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The Original Model
This was the STL file directly from Printcraft, as you can see the white box does nothing so we used netfabb to get rid of it.
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The model post print
As you can see the support material is plentiful and plenty fiddly.
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The finished print
The print after support removal.
I’ve marvelled before on this site about Printcraft as an introduction to three-dimensional design for children. In case you are not aware of Printcraft, it uses code to export models made in the popular video game Minecraft into printable STL files.
The Printcraft creator, Paul Harter wrote the code after trying to get his children to use purportedly child friendly modelling software like Tinkercad or the 123D software. They quickly got bored and returned to Minecraft to join the 33 million others on the sandbox survival game.
When a friend told me that their 11-year-old son was really into Minecraft I asked if they’d like to take part in Thingi Thursday. With absolutely no training, just a link to the Printcraft site, the very next day I was sent a file to download and attempt to print, showing just how easy this system is.
When I opened the file I realised I’d not quite explained 3D printing well enough because the model contained a perfectly printable house and multi-coloured cube. Seeing as I was planning on printing the model on the John Burn supplied UP! Plus in white ABS it would seem pointless to print the block ,so I pondered if it was possible to split the STL file in two.
Not as easy as one might think, still being a relative amateur in the 3D printing land I presumed this would be as easy as just selecting the part and removing it on SketchUp or Tinkercad. Nope. Again, with a little help from search engines I found that netfabb is capable of cutting STL files even with the basic package.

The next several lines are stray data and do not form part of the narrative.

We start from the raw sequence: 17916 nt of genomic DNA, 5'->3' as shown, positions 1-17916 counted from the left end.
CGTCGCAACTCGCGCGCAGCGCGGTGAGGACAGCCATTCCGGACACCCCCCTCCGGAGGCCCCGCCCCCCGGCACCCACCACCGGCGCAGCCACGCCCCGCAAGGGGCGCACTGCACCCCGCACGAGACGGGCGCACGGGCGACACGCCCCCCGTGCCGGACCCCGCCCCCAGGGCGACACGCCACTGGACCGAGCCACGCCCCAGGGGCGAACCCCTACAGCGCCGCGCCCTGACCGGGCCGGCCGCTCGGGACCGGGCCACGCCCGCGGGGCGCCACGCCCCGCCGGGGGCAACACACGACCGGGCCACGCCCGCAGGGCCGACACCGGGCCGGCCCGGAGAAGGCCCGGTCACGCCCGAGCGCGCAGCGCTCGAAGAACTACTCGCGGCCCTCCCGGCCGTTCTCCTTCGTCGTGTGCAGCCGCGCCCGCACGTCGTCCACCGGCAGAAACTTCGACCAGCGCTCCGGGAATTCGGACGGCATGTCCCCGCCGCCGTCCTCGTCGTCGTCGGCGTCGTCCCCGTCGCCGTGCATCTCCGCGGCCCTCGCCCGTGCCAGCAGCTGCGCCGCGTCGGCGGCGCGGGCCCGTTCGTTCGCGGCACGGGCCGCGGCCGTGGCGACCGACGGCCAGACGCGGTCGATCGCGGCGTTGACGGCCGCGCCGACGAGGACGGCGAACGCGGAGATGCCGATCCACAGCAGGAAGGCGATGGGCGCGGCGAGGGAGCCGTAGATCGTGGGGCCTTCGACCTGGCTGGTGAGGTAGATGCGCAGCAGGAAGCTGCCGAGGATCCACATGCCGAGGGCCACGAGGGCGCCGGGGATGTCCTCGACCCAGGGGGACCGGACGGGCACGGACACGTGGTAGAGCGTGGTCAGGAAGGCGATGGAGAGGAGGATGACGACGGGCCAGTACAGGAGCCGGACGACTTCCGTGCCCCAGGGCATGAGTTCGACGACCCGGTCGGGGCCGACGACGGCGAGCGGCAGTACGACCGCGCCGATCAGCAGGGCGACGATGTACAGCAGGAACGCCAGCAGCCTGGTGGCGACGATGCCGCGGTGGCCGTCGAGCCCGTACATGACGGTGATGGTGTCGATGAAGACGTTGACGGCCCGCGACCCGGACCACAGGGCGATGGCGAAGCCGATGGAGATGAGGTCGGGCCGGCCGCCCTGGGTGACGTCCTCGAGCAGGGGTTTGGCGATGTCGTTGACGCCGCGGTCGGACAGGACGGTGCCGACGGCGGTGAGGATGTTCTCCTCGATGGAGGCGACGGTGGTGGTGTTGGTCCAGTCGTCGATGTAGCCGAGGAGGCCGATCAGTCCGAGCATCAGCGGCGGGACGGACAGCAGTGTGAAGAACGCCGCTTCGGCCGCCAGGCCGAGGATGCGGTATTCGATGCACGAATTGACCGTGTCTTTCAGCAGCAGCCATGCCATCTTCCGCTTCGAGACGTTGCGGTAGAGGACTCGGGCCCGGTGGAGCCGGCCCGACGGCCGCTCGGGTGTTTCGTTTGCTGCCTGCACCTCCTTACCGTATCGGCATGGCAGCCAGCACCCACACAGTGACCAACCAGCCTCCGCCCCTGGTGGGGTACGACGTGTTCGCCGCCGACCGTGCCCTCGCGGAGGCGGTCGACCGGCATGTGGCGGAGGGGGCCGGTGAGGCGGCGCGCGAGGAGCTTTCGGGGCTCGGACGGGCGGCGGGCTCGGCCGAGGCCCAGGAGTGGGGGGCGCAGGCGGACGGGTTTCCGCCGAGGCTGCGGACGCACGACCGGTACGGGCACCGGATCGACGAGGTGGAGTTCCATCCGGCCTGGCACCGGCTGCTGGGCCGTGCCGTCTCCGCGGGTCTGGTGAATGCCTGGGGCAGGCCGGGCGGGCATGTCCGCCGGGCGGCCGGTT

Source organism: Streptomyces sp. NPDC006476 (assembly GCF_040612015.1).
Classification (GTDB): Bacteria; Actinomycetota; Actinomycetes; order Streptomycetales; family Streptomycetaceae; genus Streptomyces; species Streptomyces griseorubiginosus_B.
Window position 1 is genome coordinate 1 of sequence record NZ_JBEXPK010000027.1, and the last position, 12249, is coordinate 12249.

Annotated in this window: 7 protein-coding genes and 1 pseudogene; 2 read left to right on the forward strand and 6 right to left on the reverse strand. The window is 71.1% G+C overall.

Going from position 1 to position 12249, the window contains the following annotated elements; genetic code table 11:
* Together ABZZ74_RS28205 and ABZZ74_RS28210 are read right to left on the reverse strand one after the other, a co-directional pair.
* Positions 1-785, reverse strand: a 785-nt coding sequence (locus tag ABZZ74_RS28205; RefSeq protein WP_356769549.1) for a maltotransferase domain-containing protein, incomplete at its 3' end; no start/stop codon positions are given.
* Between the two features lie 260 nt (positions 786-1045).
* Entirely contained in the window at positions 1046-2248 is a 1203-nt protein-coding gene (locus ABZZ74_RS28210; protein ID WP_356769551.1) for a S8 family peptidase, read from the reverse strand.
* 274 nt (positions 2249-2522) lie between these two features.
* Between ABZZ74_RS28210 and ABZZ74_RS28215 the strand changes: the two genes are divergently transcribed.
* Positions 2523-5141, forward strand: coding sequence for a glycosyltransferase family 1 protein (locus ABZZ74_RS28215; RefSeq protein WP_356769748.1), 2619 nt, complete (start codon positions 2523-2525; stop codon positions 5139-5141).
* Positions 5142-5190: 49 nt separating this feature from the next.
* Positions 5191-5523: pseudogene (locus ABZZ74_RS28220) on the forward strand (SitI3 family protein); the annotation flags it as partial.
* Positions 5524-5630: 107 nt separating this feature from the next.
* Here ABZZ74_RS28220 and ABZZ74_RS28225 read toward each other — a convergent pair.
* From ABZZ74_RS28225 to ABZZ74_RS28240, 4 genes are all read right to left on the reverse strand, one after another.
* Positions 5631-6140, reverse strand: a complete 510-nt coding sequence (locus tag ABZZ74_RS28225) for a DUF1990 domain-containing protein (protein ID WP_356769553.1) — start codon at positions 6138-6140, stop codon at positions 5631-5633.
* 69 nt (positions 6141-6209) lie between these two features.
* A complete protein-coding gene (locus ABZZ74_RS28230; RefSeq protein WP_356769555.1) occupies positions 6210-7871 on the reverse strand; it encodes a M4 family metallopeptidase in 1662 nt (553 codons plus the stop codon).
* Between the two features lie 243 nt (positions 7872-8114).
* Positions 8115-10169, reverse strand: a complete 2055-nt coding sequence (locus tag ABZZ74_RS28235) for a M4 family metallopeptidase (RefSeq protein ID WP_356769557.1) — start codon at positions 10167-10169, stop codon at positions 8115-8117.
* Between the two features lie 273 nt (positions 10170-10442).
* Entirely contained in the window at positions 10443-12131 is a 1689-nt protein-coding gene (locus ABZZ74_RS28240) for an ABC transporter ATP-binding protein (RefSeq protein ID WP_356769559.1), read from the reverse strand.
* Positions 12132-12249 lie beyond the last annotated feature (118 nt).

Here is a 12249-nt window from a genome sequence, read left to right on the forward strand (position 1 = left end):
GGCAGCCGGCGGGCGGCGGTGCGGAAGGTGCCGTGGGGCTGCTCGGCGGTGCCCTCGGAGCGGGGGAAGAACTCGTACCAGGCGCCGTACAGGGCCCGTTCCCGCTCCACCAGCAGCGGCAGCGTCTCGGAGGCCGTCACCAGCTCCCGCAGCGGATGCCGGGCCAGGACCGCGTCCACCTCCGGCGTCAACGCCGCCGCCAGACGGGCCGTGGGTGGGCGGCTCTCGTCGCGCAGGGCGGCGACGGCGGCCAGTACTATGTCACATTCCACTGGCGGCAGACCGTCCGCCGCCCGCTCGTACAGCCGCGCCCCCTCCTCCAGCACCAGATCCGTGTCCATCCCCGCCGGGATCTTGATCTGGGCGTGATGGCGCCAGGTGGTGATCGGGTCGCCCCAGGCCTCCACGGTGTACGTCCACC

After cutting the file and running the repairs on netfabb it was time to print, looking at the model I knew it was going to be filled with difficult to remove support, nevertheless it printed in an hour and fifteen minutes.
From the top down the model-looked great but (there’s always a but), as suspected, the support material looked a right old mess. Support material is the bane of ABS single extrusion 3D printing, if a model needs support material you can pretty much guarantee it will look a bit ropey.
I’ve recently had the name Wreck it Ralph attached to me at home because my heavy handedness breaks nigh on every door handle, cupboard, draw, glass, plate… it touches. These oafish tendencies make the rather delicate removal of support material a tough job, low and behold the pillar on the model had snapped off before I’d barely started, and seeing as there was lots of support on the inside I decided to try again.
The only solution it seemed to me to print this model, without some advanced 3D modelling skills, was to scale it up and hope that the bigger pillars would be better attached to the front of the model.
The bigger version proved much better for my ‘Lenny from Of Mice and Men’ hands, the support came off relatively easily at first but the pillars were still not properly attached to the front of the house and thus came off again. That being said the model still looks great without the pillars and the kid was amazed that his digital creation could be printed off into a physical object that he could have in his hands and show his mates.
Now that I’ve used Printcraft it not only demonstrates the brilliance of 3D printing at an entry level but exposes the foibles of the technology that is often said to be able to “print anything”. You can print anything that is designed with 3D printing in mind but not everything and anything.